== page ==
Children of Men – dissecting real-time mayhem
Among its many other virtues, CHILDREN OF MEN, which opens on Monday, December 25, features a handful of brilliant set pieces (a childbirth, a motorcycle attack on a moving car) that are achieved in long single takes, apparently without editing to hide any mistakes.
By far the most impressive of these is an amazingly long sequence in which the film’s hero (Clive Owen) navigates his way through a battle between insurgents and government forces while he tries to make his way into a building and rescue a woman and her newborn child – the first baby born in the world in eighteen years.
The timing of the sequence is astoundning. It features enough action to fill many films, and as impressive as the individuals stunts and pyrotechnics are, the thing that truly blows you away is the fact that you’re seeing it all happen in real time, as if unedited.
National Public Radio has an audio interview with director Alfons Cuaron, in which he explains how the shot was achieved. The sequence was prepped for twelve days, then shot over the course of two days, but only one complete take was captured on film – and that was nearly ruined when the director yelled “Cut!”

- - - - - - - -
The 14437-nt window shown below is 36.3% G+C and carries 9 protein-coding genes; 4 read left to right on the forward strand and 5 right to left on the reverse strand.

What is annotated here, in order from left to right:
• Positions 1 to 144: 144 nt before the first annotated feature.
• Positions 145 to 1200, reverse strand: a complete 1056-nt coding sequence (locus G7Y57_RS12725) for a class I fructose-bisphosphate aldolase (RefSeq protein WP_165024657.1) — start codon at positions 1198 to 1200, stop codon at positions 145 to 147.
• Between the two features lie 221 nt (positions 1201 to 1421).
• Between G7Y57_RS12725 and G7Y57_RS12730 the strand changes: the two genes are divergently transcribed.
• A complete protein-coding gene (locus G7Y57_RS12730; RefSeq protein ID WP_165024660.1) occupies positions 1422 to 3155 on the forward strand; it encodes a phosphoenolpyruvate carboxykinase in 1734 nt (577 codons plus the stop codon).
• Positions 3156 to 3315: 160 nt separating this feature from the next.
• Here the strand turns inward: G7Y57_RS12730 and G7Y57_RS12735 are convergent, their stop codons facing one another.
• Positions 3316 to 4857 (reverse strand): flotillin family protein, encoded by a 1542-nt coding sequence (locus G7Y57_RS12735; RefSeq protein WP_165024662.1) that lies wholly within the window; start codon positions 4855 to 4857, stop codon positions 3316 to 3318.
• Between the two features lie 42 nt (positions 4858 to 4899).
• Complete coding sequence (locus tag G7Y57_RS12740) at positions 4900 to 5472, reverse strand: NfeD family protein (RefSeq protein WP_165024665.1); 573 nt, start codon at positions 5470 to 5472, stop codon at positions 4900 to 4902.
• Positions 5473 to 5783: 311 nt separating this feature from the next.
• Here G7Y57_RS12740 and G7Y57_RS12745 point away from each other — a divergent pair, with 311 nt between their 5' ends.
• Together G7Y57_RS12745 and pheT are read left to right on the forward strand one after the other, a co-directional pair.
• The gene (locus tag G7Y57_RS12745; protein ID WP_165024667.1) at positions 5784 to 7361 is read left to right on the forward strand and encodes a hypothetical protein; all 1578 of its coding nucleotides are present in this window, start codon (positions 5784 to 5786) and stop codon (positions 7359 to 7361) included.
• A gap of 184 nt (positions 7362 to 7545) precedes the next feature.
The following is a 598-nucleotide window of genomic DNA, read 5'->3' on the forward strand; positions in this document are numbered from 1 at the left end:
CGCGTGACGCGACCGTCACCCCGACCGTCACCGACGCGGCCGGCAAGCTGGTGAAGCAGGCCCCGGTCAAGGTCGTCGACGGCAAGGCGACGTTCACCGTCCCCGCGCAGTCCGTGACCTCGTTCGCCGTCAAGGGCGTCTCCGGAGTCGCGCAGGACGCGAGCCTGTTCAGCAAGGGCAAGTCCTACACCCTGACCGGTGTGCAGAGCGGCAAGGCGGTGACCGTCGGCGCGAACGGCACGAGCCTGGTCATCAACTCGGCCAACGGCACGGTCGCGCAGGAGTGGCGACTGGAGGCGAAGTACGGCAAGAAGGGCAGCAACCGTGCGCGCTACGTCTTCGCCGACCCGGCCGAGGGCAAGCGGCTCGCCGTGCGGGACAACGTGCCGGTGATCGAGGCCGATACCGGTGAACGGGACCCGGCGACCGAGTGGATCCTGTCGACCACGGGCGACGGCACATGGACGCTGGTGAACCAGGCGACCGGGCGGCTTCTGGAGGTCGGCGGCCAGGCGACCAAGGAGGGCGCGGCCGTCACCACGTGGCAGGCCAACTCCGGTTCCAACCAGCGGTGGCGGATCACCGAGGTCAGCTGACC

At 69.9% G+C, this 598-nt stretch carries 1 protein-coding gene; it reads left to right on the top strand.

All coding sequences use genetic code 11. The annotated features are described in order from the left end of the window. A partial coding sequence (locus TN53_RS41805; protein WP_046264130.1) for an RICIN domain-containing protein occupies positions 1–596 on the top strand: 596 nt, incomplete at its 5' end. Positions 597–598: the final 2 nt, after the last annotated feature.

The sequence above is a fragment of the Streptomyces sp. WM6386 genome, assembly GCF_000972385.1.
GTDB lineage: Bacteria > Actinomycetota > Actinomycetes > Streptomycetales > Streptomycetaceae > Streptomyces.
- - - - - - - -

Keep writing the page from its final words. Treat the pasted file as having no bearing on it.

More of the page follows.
Cuaron explained that he choreographed the action to the inch, but once the camera was running he had to depend on his cameraman and his actor to make the scene work – especially Owen, who had to react believably when things (inevitably) went off cue.
After some aborted takes, time was running out on the location. During the filmming of the final take (the one included in the film) blood was accidentally spit into the lens, prompting Cuaron to call “Cut.” Fortunately, an explosion covered his voice, and the cameraman continued filming; otherwise, the shot would have had to be abandoned. After the shot was complete, Cuaron mentoined the accidental blood spatter to his crew, who told him it was actually a miracle – un unplanned bit of action that actually improved the shot.
Listen to the whole interview. The shot truly is amazing, and it’s fascinating to hear how it was (and almost wasn’t) achieved.
Update: Though Cuaron never mentioned it in the NPR interview, the supplement features on the DVD suggest that this scene was probably achieved by invisibly splicing together bits and pieces of several takes, using computer-generated imagery to hide the seams.